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An employer may be found liable for retaliation against an employee claiming harassment even when the basis for retaliation was allegedly manufactured by a lower-level employee who duped the company into thinking there was consensual sexual banter, the 2nd U.S. Circuit Court of Appeals has held.
In 2014, Andrea Vasquez, an emergency medical technician employed by Empress Ambulance Service Inc., alleged that one of her co-workers, Tyrell Gray, had made a series of unwelcome sexual overtures toward her, culminating in him texting her a naked picture of himself while she was at work one night. The supervisor and HR representative conducting the investigation on behalf of the company allegedly refused Vasquez's offer to show them the messages on her cellphone, but committed that "we're going to deal with this."
According to the allegations in Vasquez's complaint, Gray, having surmised that Vasquez was lodging a complaint against him, set out to manufacture evidence against her, including manipulating a text message conversation on his phone to make it look as if Vasquez had been engaging in consensual sexual banter with him. When the employees conducting the investigation were presented with this "evidence," they credited it, notwithstanding Vasquez's denials and repeated offer to show them her cell phone, which would purportedly have controverted Gray's evidence.
After she was terminated for having allegedly engaged in sexual harassment herself, Vasquez filed a complaint for retaliation in violation of Title VII of the Civil Rights Act of 1964.
The district court granted Empress Ambulance Service's motion to dismiss the case, accepting the company's argument that Gray's retaliatory intent could not be attributed to the company and that, therefore, the business could not have engaged in retaliation against Vasquez. (In other words, the company argued that the decision-makers themselves lacked retaliatory motive, but had simply been duped by Gray.)
The 2nd U.S. Circuit Court of Appeals, however, reversed the district court's order. According to the court, under the general agency principles governing retaliation and other claims under Title VII, an employer may be liable for wrongs committed outside the scope of an employee's employment when the employer is itself negligent in giving effect to the retaliatory intent of its employees (in this case, Gray's intent to get Vasquez fired).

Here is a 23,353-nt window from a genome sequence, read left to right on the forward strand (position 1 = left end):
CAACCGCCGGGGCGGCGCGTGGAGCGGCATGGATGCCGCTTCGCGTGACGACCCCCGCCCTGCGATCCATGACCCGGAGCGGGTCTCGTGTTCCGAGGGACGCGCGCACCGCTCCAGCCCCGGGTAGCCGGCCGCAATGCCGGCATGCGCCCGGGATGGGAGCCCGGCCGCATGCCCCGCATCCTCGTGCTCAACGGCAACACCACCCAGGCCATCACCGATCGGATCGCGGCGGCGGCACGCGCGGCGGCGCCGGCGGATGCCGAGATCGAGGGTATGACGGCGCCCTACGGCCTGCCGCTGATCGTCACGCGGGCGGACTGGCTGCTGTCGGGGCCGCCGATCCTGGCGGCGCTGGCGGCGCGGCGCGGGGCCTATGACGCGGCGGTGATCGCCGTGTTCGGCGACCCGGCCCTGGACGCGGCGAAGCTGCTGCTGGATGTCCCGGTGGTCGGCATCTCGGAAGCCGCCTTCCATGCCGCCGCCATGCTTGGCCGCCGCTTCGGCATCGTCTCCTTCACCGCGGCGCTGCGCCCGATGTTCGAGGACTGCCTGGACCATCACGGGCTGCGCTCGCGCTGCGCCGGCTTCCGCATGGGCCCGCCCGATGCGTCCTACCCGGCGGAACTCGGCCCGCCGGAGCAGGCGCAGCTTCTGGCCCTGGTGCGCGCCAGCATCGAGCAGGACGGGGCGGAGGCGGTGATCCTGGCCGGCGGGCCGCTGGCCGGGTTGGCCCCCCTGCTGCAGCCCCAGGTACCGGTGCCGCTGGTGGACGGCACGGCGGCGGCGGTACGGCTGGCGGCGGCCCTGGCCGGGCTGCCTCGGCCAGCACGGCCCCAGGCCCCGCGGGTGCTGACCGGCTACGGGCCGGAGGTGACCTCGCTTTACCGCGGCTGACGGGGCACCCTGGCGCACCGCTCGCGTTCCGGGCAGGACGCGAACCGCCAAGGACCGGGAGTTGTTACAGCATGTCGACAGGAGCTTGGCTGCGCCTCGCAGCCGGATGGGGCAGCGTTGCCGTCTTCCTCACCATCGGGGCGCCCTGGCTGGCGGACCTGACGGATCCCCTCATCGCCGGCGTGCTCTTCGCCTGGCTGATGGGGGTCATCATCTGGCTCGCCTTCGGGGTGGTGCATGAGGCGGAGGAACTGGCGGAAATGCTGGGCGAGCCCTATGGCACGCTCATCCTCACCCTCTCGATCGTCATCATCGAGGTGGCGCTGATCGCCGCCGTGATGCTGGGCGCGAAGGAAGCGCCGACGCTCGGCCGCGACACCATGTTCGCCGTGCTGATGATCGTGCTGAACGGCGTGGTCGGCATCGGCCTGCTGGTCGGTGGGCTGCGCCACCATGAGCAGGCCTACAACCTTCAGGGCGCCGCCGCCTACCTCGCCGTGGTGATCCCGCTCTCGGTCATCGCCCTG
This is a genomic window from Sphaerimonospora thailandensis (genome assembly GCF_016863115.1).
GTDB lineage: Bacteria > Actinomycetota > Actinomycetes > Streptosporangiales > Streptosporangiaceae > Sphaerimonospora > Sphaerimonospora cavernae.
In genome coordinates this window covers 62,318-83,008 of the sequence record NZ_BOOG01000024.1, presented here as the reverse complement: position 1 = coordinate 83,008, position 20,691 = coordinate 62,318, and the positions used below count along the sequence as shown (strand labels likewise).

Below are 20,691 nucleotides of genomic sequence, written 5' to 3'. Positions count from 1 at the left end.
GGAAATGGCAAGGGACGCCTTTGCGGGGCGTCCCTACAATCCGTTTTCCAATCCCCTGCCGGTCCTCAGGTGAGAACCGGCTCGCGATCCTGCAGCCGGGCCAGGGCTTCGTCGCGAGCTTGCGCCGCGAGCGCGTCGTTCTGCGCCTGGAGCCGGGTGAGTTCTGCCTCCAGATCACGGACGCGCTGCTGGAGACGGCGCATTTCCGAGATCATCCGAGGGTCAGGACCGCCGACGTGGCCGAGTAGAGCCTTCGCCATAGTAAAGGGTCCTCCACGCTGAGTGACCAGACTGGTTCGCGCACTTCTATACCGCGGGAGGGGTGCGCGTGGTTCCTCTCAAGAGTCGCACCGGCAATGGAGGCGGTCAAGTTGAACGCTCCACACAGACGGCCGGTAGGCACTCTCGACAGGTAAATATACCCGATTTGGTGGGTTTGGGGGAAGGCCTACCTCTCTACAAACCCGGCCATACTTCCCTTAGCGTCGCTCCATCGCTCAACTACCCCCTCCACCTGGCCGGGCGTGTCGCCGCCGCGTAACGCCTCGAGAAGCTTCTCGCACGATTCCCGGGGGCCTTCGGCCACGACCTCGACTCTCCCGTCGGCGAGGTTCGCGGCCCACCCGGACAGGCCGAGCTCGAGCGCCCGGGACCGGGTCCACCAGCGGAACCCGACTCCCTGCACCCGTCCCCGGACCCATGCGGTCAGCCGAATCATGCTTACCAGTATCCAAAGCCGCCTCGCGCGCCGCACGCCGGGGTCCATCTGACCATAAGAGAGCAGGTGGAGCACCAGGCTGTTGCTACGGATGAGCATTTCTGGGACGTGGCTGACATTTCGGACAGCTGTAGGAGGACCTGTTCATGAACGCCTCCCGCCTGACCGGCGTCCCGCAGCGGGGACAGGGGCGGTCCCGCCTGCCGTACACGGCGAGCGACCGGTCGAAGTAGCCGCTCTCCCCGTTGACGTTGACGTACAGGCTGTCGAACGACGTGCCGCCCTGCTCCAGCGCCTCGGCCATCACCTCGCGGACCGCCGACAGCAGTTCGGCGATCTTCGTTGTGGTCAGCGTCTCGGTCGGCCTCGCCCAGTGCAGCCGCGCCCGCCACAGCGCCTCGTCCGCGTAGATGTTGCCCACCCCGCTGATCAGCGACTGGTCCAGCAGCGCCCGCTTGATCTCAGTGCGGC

In adopting this theory of liability (known as a "cat's paw" theory in reference to a fable in which a monkey tricks a cat into reaching into a fire for a chestnut), the court wrote: "Only when an employer in effect adopts an employee's unlawful animus by acting negligently with respect to the information provided by the employee, and thereby affords that biased employee an outsize role in its own employment decision, can the employee's motivation be imputed to the employer. .... Put simply, an employer can still 'just get it wrong' without incurring liability under Title VII ... , but it cannot 'get it wrong' without recourse if in doing so it negligently allows itself to be used as a conduit for even a low-level employee's discriminatory or retaliatory prejudice."
Finally, the court held that the facts pleaded in Vasquez's complaint constituted sufficient pleading of negligence in the treatment of Vasquez's and Gray's conflicting accusations. For example, the court found inherently suspicious the timeline of Gray's account, in which Vasquez purportedly had been eagerly sending explicit messages just hours before filing her internal complaint. Likewise, the court noted that the evidence that the messages presented by Gray were sent by Vasquez was weak, including a picture that showed only "a small fraction of a face which can by no means be concluded to be that of Vasquez." Finally, the court faulted the company for having refused to inspect Vasquez's phone or to review other evidence offered by her to refute Gray's account.
Accordingly, the court held Vasquez was entitled to proceed with her retaliation claim.
Vasquez v. Empress Ambulance Service Inc., 2nd Cir., No. 15-3239-cv (Aug. 29, 2016).
Professional Pointer: This case presents a vivid reminder of how important it is to conduct investigations of workplace discrimination and harassment complaints in a professional manner. A negligent investigation may result in liability that might otherwise have been avoided.
Karen Rhodes is an attorney with Swerdlow Florence Sanchez Swerdlow & Wimmer, the Worklaw® Network member firm in Beverly Hills, Calif.
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